When it comes to age demographics, the panelists agree that many millennials have already found their way to online banking platforms and social media but the 35+ segment of our society still needs a little nudge. They also see a generational shift with the younger generation caring more about having an impact and having their voice be heard. This generation consumes a lot of news and sees bad things happening, like climate change, with a government that does little to address these issues. That’s when they start thinking about what they can do as an individual and how to use their money in response to the news.
The vast majority of Aspiration customers are less than 35 years old. Andrei Cherny says that his company is driven by social media and that this is where most of their customers come from. The biggest segment of OpenInvest customers are between their thirties and fifties and the distribution of male and female customers is 50/50. Like Aspiration, OpenInvest builds their products in a way to accommodate millennials that want an awesome digital experience to help them see what impact they’re having on the world with the money they invest.
One of the reasons why the 35+ demographic is less involved in sustainable banking and impact investing might have to do with their financial advisors that this generation heavily relies on. Megan’s experience is that many financial advisors are not up to date when it comes to data on sustainable investment strategies. A recent survey, published by Morningstar financial magazine, found that over 60 percent of the financial advisors range from “a little interested” to “not interested” in ESG (environment, people, and governance) investing. This appears to be a missed opportunity because the same survey found that from the overall population, 70 percent says they’re interested in ESG investing. There is a huge gap here between people’s interests and what their financial advisors guide them to invest in.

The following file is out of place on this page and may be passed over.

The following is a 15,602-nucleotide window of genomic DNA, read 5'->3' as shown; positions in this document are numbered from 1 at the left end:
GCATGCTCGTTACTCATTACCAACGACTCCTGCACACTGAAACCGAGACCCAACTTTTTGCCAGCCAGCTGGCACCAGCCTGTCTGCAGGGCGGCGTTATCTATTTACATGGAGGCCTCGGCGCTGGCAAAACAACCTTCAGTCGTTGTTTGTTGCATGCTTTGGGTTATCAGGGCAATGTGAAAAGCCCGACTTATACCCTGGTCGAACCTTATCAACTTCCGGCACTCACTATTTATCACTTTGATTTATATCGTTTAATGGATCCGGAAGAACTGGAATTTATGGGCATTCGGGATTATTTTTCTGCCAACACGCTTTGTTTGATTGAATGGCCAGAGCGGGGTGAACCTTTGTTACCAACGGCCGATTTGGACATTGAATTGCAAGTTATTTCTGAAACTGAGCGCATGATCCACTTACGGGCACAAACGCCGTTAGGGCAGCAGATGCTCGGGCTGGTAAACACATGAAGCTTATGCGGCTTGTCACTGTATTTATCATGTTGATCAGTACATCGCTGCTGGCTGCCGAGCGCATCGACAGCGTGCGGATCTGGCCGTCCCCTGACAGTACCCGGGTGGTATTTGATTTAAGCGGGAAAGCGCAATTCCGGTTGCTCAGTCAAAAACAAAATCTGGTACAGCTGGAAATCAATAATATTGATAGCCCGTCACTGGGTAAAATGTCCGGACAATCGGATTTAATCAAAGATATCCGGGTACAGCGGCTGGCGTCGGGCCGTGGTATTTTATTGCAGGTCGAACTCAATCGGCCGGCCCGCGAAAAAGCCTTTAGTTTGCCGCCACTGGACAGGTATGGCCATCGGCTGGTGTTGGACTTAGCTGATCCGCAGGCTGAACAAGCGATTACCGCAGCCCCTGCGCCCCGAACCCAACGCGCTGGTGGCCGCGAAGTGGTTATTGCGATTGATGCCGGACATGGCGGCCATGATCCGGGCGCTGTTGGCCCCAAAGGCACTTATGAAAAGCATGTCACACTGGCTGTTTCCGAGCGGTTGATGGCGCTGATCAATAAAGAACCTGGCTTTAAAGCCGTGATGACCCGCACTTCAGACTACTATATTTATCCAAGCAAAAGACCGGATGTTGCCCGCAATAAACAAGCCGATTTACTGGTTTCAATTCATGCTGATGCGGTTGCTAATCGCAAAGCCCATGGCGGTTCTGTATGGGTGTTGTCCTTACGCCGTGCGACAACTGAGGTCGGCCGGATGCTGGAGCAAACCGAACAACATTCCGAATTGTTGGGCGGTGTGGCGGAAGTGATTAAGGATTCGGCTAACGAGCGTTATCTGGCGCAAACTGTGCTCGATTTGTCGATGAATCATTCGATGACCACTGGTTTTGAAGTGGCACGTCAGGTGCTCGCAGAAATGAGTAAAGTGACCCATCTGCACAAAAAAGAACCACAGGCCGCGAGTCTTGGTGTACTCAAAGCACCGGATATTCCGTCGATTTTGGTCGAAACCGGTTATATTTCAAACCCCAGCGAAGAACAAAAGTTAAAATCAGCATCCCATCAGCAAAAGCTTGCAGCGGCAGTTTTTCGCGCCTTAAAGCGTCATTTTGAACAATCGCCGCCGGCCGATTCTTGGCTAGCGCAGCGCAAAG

Being interested in ESG investing and actively pursuing it are still two different things. For example, it still seems like a big step for the public, including millennials, to move their money to another bank. Individual investors have a role to play by actively asking for sustainable investment opportunities. A recent study by Morgan Stanley reports that 90 percent of millennials expressed interest in sustainable 401(k) portfolios, however this is still far from reality says Megan.
The bottom line is that although progress is being made on a higher level you shouldn’t wait for it and you should take action yourself.
Sophie van de Kerkhof recently moved from Amsterdam to San Francisco. She previously worked at the World Wildlife Fund on marine conservation issues and she contributed to the green energy transition in the Netherlands by working as a solar consultant at two solar companies.